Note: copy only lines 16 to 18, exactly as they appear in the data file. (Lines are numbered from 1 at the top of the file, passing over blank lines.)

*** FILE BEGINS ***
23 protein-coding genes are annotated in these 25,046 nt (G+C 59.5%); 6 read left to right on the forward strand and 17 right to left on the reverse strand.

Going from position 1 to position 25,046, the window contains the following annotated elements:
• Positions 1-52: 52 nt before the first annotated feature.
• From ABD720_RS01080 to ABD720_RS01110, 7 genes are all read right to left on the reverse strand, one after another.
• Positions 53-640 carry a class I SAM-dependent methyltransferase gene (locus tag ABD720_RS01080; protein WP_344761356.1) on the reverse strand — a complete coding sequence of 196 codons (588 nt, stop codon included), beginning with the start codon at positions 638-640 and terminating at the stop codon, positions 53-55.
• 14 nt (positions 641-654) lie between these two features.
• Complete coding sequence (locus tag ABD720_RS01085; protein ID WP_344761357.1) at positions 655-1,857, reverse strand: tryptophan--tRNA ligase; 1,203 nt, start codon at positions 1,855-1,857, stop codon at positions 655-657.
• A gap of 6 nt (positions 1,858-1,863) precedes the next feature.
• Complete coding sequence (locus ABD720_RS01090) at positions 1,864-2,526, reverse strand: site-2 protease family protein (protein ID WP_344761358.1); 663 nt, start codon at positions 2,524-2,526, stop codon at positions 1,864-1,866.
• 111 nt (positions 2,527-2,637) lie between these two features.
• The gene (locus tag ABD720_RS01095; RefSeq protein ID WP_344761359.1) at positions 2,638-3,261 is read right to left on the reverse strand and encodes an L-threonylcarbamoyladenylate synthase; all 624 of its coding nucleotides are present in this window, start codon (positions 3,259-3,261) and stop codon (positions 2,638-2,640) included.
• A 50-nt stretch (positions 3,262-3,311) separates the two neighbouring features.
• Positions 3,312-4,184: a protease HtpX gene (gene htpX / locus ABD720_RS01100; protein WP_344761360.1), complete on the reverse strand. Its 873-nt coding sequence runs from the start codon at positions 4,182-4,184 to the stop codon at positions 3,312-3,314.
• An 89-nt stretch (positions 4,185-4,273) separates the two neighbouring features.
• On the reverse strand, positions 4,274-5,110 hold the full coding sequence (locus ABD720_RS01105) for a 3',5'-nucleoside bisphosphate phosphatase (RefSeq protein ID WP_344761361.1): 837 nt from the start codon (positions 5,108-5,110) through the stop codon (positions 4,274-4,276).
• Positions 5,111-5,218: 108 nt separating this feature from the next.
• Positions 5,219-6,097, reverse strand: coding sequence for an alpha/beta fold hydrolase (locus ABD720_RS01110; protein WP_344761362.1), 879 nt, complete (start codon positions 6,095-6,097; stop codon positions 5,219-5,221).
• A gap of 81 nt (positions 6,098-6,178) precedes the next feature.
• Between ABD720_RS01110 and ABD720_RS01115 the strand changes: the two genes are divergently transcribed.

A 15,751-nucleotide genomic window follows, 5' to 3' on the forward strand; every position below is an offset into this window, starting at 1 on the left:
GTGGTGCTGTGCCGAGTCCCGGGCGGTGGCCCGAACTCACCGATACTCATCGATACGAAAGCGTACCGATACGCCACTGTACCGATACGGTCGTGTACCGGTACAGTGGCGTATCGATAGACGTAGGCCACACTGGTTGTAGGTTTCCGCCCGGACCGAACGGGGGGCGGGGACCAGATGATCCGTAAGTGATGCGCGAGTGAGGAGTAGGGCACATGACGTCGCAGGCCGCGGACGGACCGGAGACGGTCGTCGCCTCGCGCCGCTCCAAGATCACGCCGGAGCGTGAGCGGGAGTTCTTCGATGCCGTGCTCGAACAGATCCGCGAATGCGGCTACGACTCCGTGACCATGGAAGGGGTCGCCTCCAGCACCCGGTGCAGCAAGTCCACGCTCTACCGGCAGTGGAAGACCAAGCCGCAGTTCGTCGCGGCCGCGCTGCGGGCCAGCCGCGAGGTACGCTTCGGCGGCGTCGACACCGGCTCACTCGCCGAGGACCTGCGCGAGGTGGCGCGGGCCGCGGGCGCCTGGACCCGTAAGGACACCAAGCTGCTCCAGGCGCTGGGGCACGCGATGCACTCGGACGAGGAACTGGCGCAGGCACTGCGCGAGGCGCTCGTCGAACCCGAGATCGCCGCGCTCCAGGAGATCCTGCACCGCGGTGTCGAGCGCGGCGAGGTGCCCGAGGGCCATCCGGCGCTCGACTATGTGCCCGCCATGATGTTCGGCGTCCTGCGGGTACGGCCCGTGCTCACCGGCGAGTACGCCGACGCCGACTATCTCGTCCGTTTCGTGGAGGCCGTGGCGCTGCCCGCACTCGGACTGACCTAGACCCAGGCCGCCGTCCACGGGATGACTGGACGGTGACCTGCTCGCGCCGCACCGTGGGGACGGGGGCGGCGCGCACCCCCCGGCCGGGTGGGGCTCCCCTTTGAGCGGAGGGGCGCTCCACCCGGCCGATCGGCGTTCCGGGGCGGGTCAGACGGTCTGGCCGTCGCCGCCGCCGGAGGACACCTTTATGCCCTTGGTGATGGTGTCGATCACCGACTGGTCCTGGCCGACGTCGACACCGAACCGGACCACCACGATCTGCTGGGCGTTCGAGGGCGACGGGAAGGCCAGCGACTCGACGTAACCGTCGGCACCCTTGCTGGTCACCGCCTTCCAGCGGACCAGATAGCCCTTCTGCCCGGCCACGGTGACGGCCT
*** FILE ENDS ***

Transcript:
• Positions 5,111-5,218: 108 nt separating this feature from the next.
• Positions 5,219-6,097, reverse strand: coding sequence for an alpha/beta fold hydrolase (locus ABD720_RS01110; protein WP_344761362.1), 879 nt, complete (start codon positions 6,095-6,097; stop codon positions 5,219-5,221).
• A gap of 81 nt (positions 6,098-6,178) precedes the next feature.